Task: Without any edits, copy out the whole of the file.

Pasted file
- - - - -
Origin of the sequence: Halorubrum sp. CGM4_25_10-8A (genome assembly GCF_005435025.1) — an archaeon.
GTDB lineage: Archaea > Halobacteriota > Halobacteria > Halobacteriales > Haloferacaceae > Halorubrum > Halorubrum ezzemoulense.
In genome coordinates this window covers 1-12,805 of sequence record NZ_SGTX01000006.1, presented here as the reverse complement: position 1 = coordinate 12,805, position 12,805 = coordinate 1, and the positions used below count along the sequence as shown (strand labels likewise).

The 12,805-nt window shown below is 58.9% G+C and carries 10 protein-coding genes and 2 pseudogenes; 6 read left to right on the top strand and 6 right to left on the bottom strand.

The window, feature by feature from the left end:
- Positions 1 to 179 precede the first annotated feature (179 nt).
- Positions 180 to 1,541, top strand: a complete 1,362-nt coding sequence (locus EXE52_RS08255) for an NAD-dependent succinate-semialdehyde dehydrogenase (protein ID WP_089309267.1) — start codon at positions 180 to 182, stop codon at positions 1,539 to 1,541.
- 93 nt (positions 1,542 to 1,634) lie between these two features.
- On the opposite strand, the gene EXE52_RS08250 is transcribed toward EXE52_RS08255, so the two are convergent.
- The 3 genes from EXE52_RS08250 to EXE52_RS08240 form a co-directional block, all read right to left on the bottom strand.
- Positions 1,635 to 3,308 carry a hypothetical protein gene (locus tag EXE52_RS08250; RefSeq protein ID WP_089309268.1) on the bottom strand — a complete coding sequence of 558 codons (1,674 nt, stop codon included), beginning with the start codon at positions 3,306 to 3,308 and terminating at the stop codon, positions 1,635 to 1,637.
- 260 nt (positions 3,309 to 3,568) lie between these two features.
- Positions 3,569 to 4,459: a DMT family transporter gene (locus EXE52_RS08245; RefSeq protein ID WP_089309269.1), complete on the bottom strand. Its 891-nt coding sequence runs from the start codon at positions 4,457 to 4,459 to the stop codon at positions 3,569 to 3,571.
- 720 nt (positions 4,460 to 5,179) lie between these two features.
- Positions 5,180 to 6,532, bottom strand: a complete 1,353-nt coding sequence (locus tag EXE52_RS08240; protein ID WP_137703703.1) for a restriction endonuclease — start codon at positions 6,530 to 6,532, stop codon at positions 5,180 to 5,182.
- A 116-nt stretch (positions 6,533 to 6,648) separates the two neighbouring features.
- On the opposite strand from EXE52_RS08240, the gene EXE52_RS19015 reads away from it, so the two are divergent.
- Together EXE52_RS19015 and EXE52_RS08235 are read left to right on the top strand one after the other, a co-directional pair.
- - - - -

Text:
Origin of the sequence: Halorubrum sp. CGM4_25_10-8A (genome assembly GCF_005435025.1) — an archaeon.
GTDB lineage: Archaea > Halobacteriota > Halobacteria > Halobacteriales > Haloferacaceae > Halorubrum > Halorubrum ezzemoulense.
In genome coordinates this window covers 1-12,805 of sequence record NZ_SGTX01000006.1, presented here as the reverse complement: position 1 = coordinate 12,805, position 12,805 = coordinate 1, and the positions used below count along the sequence as shown (strand labels likewise).

The 12,805-nt window shown below is 58.9% G+C and carries 10 protein-coding genes and 2 pseudogenes; 6 read left to right on the top strand and 6 right to left on the bottom strand.

The window, feature by feature from the left end:
- Positions 1 to 179 precede the first annotated feature (179 nt).
- Positions 180 to 1,541, top strand: a complete 1,362-nt coding sequence (locus EXE52_RS08255) for an NAD-dependent succinate-semialdehyde dehydrogenase (protein ID WP_089309267.1) — start codon at positions 180 to 182, stop codon at positions 1,539 to 1,541.
- 93 nt (positions 1,542 to 1,634) lie between these two features.
- On the opposite strand, the gene EXE52_RS08250 is transcribed toward EXE52_RS08255, so the two are convergent.
- The 3 genes from EXE52_RS08250 to EXE52_RS08240 form a co-directional block, all read right to left on the bottom strand.
- Positions 1,635 to 3,308 carry a hypothetical protein gene (locus tag EXE52_RS08250; RefSeq protein ID WP_089309268.1) on the bottom strand — a complete coding sequence of 558 codons (1,674 nt, stop codon included), beginning with the start codon at positions 3,306 to 3,308 and terminating at the stop codon, positions 1,635 to 1,637.
- 260 nt (positions 3,309 to 3,568) lie between these two features.
- Positions 3,569 to 4,459: a DMT family transporter gene (locus EXE52_RS08245; RefSeq protein ID WP_089309269.1), complete on the bottom strand. Its 891-nt coding sequence runs from the start codon at positions 4,457 to 4,459 to the stop codon at positions 3,569 to 3,571.
- 720 nt (positions 4,460 to 5,179) lie between these two features.
- Positions 5,180 to 6,532, bottom strand: a complete 1,353-nt coding sequence (locus tag EXE52_RS08240; protein ID WP_137703703.1) for a restriction endonuclease — start codon at positions 6,530 to 6,532, stop codon at positions 5,180 to 5,182.
- A 116-nt stretch (positions 6,533 to 6,648) separates the two neighbouring features.
- On the opposite strand from EXE52_RS08240, the gene EXE52_RS19015 reads away from it, so the two are divergent.
- Together EXE52_RS19015 and EXE52_RS08235 are read left to right on the top strand one after the other, a co-directional pair.